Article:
SP: Yes. I mean, he would've had a wonderful time in the 1500s. So prisoners were in their cell, and one of them sees that there's a little bit of coffee left, and he wanted to get some more coffee. So he goes like this out the open window [dumps out his cup]. All of a sudden, they hear a yell, and they look down, and there's the sheriff. They had just thrown these coffee grounds on him. The sheriff goes, "Who did that?" Then all of a sudden, there's a laugh, and they just say something about, "You might not want to smell that, sheriff," as if they had just thrown feces on him. Not smart. Anyway, he decides to place all of them on bread and water for five days. [laughter] He was so pissed. They were on bread and water for five days.
MG: How did you find out about it?
SP: They contacted us. So, we filed suit. There's even a Wyoming statute that allowed that. That said, "For disciplinary reasons, the sheriff can place a prisoner on bread and water," and that's what he used to do it. So, this lawsuit declared that unconstitutional. Yes, that was a funny case. Now, another case that's listed here, Mishler, it was decided in 1990. That's an important case. So I just finished saying that in 1987, in Board of Pardons v. Allen, the Supreme Court helped interpret this doctrine known as protected liberty interest, where depending on how statutes are worded, a state can create a liberty interest or a property interest. So, for example, where do you have your driver's license?
MG: I just got it in New Jersey.
SP: Okay. If New Jersey had a statute that said, "People who are sixteen and who pass the driver's test may get a driver's license," you could be denied a driver's license. But if it says, as virtually all of them do, "If you're sixteen and you pass a driver's test, you shall get a driver's license," then the state can't just decide not to give you one. Well, the statute in Nevada had similar language for a medical license, just like it has for a doctor's license or a driver's license. This guy was a board-certified neurosurgeon, who moved from either New York or New Jersey to accept this high paying job in, I want to say, Reno. He moves out there, he's credentialed, everything, and they deny him a license. He goes, "Why?" He can't figure it out. I mean, he's truly one of the nationally-ranked neurosurgeons in the United States, a famous guy, and they won't certify him. He looks into it, and he finds a guy who is another neurosurgeon, Alfred. [Al says], "Here's what I think is happening. The head of the Medical Board of Examiners is a neurosurgeon in Reno, and he doesn't want the competition. That's what I think it boils down to." Mishler goes, "You're kidding me. You must be kidding me. Who does this anymore?" He goes, "Well, if you can't think of any other reason, then that's probably it."
Basically, I file a Board of Pardons v. Allen case in here. I just finished winning this case, and I know what the law is on protected liberty interests, and this is a protected property interest. You have a property right to your driver's license, and the Ninth Circuit agreed. Finally, in 1990, the Ninth Circuit applied the Board of Pardons' rationale to a medical license. So, another one of those decisions that had nationwide impact. I'm not saying it's the first case to do it because it wasn't, but the law was sufficiently unclear so that Nevada thought it could get away with it.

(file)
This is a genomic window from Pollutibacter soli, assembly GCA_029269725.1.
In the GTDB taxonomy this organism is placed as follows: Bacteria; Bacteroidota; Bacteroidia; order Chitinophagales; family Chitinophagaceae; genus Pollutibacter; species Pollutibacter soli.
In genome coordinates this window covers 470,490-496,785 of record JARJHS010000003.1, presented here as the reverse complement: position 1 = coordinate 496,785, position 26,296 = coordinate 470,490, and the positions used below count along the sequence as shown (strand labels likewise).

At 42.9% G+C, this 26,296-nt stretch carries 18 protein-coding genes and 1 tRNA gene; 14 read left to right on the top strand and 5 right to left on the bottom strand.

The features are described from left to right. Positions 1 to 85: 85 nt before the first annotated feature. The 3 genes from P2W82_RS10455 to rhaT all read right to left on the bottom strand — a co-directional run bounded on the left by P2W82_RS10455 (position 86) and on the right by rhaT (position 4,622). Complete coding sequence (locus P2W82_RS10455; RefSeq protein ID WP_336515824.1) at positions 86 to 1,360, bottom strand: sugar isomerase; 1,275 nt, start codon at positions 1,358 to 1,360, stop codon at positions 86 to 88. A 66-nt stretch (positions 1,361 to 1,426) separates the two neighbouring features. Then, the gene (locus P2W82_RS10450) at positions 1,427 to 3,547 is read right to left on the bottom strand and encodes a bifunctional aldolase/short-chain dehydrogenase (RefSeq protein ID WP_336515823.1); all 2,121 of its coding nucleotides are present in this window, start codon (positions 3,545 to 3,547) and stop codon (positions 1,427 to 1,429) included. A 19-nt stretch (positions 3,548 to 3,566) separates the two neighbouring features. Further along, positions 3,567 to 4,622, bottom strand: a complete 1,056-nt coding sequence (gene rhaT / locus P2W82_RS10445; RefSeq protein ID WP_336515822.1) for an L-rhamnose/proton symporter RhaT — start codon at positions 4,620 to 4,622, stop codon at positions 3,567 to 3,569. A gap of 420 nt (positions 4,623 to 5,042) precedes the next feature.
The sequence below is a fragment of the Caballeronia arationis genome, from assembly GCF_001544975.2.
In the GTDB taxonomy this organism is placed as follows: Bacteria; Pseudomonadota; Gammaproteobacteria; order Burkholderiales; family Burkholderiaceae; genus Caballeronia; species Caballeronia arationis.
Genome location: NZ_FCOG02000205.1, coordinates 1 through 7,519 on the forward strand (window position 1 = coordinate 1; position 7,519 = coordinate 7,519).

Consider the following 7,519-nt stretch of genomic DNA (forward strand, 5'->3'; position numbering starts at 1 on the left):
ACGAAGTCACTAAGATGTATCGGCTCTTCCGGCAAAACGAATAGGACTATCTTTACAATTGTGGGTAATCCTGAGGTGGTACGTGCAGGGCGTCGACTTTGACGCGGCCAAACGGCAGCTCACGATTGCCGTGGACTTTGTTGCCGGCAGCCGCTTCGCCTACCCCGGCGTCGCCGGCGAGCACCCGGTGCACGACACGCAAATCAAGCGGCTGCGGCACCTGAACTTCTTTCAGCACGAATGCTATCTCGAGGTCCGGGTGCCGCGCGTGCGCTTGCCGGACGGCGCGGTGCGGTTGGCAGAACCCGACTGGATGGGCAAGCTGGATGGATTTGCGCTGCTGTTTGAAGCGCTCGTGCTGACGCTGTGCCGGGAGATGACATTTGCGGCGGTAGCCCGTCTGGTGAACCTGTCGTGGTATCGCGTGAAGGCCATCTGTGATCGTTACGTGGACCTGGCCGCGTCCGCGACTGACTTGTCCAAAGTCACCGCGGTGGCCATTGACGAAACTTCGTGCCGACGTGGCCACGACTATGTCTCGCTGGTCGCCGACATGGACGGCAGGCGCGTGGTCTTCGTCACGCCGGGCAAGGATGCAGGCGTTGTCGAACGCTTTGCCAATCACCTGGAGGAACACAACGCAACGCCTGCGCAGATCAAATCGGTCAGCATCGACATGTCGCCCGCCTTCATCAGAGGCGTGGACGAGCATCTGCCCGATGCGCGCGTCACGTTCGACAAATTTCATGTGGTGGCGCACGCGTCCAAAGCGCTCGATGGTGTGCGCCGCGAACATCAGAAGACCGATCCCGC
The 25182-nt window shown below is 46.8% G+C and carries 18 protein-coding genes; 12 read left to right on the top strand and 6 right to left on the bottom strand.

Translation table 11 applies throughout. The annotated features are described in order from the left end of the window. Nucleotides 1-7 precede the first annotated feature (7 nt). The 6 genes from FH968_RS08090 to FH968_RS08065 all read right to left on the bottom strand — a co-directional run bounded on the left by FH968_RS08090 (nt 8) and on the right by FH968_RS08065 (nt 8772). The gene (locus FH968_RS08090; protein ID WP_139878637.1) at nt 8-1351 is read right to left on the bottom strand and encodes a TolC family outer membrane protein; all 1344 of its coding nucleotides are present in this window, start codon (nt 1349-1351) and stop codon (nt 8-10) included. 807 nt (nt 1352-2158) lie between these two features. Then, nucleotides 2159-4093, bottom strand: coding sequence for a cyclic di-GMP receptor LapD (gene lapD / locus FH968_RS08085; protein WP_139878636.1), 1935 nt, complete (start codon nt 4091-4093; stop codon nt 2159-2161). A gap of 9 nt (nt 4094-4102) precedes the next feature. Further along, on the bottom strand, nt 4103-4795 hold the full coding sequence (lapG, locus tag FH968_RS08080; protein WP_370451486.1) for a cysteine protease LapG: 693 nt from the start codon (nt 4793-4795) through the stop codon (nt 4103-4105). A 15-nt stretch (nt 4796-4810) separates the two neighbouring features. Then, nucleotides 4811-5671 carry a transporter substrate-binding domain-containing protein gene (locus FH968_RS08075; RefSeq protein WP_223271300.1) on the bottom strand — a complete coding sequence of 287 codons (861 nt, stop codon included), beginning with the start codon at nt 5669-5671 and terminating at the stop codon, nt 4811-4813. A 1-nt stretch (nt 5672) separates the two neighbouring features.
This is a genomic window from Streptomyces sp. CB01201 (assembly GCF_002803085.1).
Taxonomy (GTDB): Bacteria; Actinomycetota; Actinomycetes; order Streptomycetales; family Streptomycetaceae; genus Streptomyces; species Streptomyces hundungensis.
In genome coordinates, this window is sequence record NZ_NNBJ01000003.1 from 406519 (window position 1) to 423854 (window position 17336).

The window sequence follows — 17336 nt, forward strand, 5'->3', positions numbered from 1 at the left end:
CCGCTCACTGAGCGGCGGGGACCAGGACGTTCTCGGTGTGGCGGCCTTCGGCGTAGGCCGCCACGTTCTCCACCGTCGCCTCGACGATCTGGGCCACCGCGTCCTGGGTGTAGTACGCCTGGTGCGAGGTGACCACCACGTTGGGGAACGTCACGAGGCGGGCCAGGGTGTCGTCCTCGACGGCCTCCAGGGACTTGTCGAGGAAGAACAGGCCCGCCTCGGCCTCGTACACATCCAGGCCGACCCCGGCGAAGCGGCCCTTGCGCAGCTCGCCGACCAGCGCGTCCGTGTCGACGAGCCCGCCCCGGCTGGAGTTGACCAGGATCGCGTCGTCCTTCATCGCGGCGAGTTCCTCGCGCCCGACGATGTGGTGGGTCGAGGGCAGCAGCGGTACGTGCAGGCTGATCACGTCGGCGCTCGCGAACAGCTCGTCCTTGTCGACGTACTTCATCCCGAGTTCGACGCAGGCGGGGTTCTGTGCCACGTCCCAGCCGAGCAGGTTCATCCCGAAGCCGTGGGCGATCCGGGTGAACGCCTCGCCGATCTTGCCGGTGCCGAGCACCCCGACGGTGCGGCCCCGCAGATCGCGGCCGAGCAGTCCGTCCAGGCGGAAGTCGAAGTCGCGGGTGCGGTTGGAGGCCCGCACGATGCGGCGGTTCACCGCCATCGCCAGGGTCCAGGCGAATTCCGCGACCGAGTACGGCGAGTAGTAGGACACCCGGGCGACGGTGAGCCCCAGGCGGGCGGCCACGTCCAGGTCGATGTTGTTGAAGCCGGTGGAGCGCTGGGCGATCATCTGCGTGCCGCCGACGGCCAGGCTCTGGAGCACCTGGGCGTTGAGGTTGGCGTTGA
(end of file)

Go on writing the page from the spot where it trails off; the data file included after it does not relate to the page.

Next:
MG: Did he end up coming to Nevada and taking the job?
SP: Unfortunately for him, by this time, years had passed, and he had to take a different job. So I lost track of him, and I'm not exactly sure what did happen, but he was suing for damages at this point because he was unemployed, unemployable, he had left his practice, sold his practice, and he didn't know whether to move back. He only had one license wherever it was, and it was a nightmare for him. It destroyed him. He was never the same again. It was really a pity what they did. So that was another significant case. Each one of these is important. The Holzer case.
MG: Oh, yes. I have notes about that.
SP: Okay. I love that guy.
MG: He was the farmer.
SP: Farmer, exactly.
MG: Yes. You wrote a beautiful vignette about him.
SP: Oh, did I?
MG: About him, his case, what he was up against, and what happened to him. So maybe we can get that story on the record here.
SP: Okay. I didn't know that. Did I write it in a letter to someone?
MG: I am not sure what it was. It was an article, and I don't remember where it appeared. It just told the story of how his equipment and cows were repossessed.
SP: Yes. I would have to review the file because I can't remember. We filed suit because of the way they repossessed it.
MG: There was no warning.
SP: Right. No warning, no opportunity, no hearing, no notice. Yes. Gosh, this guy's family had been farmerd for generations. He and his wife were struggling and trying to make a go of it, and they just took away his ability to do it; they seized everything. I think we settled it, didn't we? Yes. Yes, we settled it.